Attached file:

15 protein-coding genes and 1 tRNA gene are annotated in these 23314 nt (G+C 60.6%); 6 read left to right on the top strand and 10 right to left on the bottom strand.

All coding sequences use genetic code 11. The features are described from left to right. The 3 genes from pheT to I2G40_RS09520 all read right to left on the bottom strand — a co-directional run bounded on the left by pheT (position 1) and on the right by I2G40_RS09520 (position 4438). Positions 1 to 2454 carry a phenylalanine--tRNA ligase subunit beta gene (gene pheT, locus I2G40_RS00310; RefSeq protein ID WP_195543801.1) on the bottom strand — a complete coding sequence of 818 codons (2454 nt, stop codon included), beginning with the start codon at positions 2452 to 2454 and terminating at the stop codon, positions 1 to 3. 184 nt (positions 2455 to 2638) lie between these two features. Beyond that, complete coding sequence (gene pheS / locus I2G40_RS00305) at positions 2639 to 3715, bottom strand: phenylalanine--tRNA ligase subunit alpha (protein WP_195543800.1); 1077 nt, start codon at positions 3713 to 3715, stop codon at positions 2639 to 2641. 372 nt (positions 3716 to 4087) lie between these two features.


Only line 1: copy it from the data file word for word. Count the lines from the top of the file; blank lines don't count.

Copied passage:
15 protein-coding genes and 1 tRNA gene are annotated in these 23314 nt (G+C 60.6%); 6 read left to right on the top strand and 10 right to left on the bottom strand.